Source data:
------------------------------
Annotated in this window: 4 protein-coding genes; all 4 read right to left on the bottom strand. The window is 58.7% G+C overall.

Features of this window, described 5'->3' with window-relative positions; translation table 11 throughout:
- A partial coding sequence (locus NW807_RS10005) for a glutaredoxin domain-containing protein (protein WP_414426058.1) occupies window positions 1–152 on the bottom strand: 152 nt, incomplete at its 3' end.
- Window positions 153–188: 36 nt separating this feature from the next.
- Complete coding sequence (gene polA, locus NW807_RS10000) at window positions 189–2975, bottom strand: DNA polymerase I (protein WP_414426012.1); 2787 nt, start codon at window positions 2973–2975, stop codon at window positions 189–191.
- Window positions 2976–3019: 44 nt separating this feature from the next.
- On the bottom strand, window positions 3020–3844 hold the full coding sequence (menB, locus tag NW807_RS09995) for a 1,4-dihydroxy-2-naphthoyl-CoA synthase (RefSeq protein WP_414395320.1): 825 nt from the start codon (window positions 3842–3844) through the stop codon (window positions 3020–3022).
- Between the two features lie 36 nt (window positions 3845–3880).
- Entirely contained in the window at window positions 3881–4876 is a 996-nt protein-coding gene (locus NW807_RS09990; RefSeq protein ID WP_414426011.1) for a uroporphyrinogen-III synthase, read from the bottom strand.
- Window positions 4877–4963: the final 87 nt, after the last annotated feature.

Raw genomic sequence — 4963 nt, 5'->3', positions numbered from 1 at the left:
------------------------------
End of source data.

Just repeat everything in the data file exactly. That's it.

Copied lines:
Annotated in this window: 4 protein-coding genes; all 4 read right to left on the bottom strand. The window is 58.7% G+C overall.

Features of this window, described 5'->3' with window-relative positions; translation table 11 throughout:
- A partial coding sequence (locus NW807_RS10005) for a glutaredoxin domain-containing protein (protein WP_414426058.1) occupies window positions 1–152 on the bottom strand: 152 nt, incomplete at its 3' end.
- Window positions 153–188: 36 nt separating this feature from the next.
- Complete coding sequence (gene polA, locus NW807_RS10000) at window positions 189–2975, bottom strand: DNA polymerase I (protein WP_414426012.1); 2787 nt, start codon at window positions 2973–2975, stop codon at window positions 189–191.
- Window positions 2976–3019: 44 nt separating this feature from the next.
- On the bottom strand, window positions 3020–3844 hold the full coding sequence (menB, locus tag NW807_RS09995) for a 1,4-dihydroxy-2-naphthoyl-CoA synthase (RefSeq protein WP_414395320.1): 825 nt from the start codon (window positions 3842–3844) through the stop codon (window positions 3020–3022).
- Between the two features lie 36 nt (window positions 3845–3880).
- Entirely contained in the window at window positions 3881–4876 is a 996-nt protein-coding gene (locus NW807_RS09990; RefSeq protein ID WP_414426011.1) for a uroporphyrinogen-III synthase, read from the bottom strand.
- Window positions 4877–4963: the final 87 nt, after the last annotated feature.

Raw genomic sequence — 4963 nt, 5'->3', positions numbered from 1 at the left: